Improved cholesterol phenotype analysis by a model describing how lipoprotein lifecycle processes depend on particle size

Increased plasma cholesterol is a known risk factor for cardiovascular disease. Lipoprotein particles transport both cholesterol and triglycerides through the blood. It is thought that the size distribution of these particles codetermines cardiovascular disease risk. New types of measurements can determine the concentration of many lipoprotein size-classes but exactly how each small class relates to disease risk is difficult to clear up. Because relating physiological process status to disease risk seems promising, we propose investigating how lipoprotein production, lipolysis, and uptake processes depend on particle size. To do this, we introduced a novel model framework (Particle Profiler) and evaluated its feasibility. The framework was tested using existing stable isotope flux data. The model framework implementation we present here reproduced the flux data and derived lipoprotein size pattern changes that corresponded to measured changes. It also sensitively indicated changes in lipoprotein metabolism between patient groups that are biologically plausible. Finally, the model was able to reproduce the cholesterol and triglyceride phenotype of known genetic diseases like familial hypercholesterolemia and familial hyperchylomicronemia. In the future, Particle Profiler can be applied for analyzing detailed lipoprotein size profile data and deriving rates of various lipolysis and uptake processes if an independent production estimate is given.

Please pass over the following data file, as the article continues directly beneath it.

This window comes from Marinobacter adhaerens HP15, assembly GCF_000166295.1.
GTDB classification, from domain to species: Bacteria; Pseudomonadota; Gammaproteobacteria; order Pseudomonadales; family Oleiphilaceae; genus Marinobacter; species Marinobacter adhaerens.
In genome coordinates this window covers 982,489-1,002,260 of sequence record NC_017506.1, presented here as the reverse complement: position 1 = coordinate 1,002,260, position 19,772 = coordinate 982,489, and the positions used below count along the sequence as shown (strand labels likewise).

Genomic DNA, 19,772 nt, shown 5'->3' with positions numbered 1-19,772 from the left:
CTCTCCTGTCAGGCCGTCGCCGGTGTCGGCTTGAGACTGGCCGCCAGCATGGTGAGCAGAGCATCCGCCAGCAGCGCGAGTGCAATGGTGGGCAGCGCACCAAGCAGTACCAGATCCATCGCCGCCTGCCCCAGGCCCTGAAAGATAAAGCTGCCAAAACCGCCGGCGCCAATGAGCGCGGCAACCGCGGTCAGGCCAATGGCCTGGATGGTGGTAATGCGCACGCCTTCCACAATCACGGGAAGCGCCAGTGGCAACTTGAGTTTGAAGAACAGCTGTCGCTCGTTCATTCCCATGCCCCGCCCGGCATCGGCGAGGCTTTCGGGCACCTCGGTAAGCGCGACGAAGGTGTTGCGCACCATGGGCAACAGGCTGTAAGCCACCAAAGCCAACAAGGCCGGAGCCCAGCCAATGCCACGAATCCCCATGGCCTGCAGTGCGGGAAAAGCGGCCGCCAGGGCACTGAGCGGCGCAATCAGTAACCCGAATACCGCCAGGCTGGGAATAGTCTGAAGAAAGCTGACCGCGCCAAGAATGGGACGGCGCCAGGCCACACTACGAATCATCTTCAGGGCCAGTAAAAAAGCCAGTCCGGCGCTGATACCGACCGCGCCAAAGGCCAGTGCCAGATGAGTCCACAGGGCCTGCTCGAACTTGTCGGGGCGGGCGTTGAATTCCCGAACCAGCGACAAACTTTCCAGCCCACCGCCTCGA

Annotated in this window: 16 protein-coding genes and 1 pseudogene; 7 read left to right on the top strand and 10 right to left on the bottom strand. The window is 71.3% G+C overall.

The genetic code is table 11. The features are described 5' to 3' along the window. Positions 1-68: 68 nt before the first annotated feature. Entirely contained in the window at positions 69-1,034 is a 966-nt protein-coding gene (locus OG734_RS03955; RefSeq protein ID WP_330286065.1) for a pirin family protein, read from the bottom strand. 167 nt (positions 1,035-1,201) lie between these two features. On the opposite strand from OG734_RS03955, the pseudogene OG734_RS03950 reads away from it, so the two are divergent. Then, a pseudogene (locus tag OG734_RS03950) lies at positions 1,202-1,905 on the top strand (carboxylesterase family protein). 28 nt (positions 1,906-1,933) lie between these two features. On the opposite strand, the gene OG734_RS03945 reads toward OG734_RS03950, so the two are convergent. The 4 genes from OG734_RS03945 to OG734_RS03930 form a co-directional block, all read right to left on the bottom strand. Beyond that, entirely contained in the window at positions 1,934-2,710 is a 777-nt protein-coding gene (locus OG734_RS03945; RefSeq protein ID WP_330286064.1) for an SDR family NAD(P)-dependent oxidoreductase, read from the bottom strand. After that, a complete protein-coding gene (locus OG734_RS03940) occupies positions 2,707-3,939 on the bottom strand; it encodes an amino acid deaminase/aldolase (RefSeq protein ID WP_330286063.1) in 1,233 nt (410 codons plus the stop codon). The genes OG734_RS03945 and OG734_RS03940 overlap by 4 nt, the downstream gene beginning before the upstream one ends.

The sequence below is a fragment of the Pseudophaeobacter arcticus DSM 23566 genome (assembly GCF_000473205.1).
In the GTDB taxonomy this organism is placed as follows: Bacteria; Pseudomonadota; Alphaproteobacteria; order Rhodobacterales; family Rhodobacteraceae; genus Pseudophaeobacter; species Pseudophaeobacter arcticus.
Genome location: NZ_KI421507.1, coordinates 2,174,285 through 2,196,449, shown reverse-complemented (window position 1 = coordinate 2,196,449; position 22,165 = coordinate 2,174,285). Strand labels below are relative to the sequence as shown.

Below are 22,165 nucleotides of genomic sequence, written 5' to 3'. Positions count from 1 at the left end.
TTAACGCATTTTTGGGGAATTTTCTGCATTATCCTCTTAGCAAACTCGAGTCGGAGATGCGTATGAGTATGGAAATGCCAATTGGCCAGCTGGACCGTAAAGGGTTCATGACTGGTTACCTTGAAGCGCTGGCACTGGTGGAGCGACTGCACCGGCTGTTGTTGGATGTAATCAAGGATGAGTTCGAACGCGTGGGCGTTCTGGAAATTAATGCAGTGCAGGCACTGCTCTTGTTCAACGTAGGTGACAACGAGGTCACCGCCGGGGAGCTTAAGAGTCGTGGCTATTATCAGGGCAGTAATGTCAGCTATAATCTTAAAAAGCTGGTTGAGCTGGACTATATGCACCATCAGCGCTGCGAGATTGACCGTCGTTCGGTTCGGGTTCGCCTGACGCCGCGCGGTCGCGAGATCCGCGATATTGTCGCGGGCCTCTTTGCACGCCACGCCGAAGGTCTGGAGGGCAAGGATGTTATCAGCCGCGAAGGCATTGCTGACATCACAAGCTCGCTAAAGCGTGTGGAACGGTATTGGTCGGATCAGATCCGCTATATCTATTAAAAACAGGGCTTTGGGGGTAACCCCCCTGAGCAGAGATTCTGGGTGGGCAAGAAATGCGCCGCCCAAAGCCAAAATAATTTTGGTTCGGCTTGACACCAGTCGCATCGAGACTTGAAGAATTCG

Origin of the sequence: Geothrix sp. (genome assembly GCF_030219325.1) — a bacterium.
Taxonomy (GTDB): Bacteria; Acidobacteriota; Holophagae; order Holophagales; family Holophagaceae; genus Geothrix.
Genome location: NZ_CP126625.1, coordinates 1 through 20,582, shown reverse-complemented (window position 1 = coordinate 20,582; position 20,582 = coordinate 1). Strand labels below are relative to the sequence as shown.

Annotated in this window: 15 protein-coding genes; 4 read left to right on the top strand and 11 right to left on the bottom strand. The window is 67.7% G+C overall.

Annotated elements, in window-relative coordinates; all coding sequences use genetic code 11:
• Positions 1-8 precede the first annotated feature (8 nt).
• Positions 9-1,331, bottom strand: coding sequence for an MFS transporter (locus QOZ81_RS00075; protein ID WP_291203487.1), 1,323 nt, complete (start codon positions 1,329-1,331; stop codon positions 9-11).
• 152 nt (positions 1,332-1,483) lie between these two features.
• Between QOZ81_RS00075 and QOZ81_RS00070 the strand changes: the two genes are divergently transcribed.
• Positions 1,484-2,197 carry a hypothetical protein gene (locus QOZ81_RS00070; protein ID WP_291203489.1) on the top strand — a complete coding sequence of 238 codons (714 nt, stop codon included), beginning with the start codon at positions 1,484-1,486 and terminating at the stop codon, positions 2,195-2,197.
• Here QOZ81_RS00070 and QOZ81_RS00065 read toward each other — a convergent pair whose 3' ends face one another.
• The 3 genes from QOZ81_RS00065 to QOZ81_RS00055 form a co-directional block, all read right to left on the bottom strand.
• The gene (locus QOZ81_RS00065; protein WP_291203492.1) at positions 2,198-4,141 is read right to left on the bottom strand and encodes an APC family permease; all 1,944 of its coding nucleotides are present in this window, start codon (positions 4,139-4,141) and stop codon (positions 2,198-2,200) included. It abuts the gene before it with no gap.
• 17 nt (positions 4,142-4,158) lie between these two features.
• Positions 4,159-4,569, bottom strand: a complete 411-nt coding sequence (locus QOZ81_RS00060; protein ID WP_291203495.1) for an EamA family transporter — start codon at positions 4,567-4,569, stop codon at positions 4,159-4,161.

D.B. van Schalkwijk, A.A. de Graaf, B. van Ommen, K. van Bochove, P.C.N. Rensen, L.M. Havekes, N.C.A. van de Pas, H.C.J. Hoefsloot, J. van der Greef, A.P. Freidig
Publication data (text): 
2009; 50 (12): 2398-2411
Published in: 
Journal of Lipid Research
Date of publication: 
December, 2009
Status of the publication: